Whether it’s a massive power outage, contaminated food issue or an ethics disagreement, a crisis can strike your client at any time. To properly manage communications around the issue, a page on their website, subdomain or microsite might be created to help inform people about what’s happening.
But which avenue is best? Where should your position on the crisis get posted?
Page Addition on a Website
This method will most likely be the easiest and quickest of the three. Assuming that your website has a content management system, adding a new page to the site should be really easy. This approach also will closely associate the crisis with the brand as this page is directly off of the main site. Also, if SEO is a consideration, this option will work best as this new page will be able to inherit the website’s domain authority and “link juice” that has already been established.
If you are looking to take more of a passive role to the crisis, a subdomain off your website might be the answer. A subdomain is essentially a brand new site and will have to be built from the ground up. Not only will a site need to get built, but this new subdomain won’t inherit any authority that your main site might have established. In doing so, this method creates a challenge from an SEO standpoint.
There might be a time when minimal branding or association with the crisis is needed. To help communicate the issue, a microsite/new website might be the answer, as the new domain name could contain no branded terms. Just like a subdomain, a ground up site build will need to occur. This new build can give you the opportunity to design a website that looks totally different from an established look and feel. However, this approach takes time.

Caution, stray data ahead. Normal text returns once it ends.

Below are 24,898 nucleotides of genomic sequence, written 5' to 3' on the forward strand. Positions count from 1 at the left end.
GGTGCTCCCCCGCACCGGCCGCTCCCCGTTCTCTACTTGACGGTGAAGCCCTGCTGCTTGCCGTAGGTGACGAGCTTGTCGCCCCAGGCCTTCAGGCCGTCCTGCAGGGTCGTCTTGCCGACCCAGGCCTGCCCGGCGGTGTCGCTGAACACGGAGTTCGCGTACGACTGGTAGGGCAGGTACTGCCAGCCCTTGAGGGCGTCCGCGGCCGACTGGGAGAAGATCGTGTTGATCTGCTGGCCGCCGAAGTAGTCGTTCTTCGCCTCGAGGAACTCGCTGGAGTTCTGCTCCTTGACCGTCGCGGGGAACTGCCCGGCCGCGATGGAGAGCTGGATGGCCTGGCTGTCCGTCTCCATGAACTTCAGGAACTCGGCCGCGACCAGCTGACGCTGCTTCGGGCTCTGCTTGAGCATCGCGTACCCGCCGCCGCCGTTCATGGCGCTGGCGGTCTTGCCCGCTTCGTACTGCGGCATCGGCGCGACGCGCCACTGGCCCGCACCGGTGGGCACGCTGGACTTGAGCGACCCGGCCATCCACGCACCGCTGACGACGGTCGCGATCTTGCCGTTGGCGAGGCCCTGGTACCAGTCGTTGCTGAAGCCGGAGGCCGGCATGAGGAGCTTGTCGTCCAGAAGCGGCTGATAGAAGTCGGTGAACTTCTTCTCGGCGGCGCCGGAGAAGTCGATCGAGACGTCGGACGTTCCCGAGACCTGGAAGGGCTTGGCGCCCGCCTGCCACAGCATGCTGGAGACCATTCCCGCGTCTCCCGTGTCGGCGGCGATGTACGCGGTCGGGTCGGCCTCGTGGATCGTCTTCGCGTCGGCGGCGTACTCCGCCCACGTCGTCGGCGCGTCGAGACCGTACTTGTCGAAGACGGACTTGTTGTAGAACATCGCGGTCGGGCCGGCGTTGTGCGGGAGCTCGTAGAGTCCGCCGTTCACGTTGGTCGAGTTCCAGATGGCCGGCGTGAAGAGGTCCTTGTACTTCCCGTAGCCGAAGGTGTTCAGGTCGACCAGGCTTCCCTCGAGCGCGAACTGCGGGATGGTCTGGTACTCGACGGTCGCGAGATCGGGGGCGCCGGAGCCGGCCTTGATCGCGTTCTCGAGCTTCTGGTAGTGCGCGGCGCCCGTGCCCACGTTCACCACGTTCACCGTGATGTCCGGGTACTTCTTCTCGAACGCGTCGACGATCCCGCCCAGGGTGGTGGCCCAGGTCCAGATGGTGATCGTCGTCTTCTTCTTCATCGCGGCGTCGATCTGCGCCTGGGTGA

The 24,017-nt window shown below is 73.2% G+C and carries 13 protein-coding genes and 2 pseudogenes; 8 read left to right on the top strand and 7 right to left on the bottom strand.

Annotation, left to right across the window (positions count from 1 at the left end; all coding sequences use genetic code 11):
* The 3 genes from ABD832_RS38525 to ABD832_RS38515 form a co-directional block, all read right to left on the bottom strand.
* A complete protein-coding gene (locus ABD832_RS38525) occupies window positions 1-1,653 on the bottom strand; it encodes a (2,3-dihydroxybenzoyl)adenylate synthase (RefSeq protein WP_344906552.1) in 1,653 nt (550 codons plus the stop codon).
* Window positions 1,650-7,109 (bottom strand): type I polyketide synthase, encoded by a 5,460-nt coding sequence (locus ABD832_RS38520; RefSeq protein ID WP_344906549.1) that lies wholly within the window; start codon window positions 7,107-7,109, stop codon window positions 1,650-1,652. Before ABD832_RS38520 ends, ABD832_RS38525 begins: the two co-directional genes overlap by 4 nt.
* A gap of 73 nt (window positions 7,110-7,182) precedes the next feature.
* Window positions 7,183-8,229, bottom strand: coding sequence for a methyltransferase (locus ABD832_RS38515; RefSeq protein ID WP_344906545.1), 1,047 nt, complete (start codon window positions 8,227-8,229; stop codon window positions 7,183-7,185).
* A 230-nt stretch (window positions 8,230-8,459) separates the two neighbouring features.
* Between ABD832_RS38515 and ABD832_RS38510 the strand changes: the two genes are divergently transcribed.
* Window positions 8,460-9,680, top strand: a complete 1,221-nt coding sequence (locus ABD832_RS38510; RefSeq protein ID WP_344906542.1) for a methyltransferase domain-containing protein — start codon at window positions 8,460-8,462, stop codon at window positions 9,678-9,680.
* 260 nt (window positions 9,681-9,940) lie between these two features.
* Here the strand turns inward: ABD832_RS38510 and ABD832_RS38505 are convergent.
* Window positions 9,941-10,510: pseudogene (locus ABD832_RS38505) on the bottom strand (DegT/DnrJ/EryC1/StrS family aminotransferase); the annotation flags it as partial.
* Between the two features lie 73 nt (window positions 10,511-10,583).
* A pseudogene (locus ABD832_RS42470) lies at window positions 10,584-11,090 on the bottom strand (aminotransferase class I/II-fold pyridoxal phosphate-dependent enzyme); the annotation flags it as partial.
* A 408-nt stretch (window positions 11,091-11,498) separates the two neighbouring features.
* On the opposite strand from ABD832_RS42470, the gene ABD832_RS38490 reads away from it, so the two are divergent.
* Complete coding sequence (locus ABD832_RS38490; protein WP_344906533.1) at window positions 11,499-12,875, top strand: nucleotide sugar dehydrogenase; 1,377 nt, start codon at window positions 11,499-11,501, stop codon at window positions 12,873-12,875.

Although a new domain name can be bought in a matter of minutes, it can take up to 72 hours for the new domain to get fully associated with its web server. When trying to act fast on an issue, a microsite may not be the way to go. Just like a subdomain, you’re starting fresh and having a site that performs well in a search engine will be a challenge. Typically, crisis domains are purchased really quickly and set to expire within a year. Not only will the lack of authority that a new site has work against you, but Google rankings also are influenced by domain expiration and purchase metrics.
All in all, it’s tough to recommend the perfect crisis plan on the web. It all depends on the severity of the crisis and the communication strategy. However, the three options I outlined offer three slightly different approaches to managing a crisis.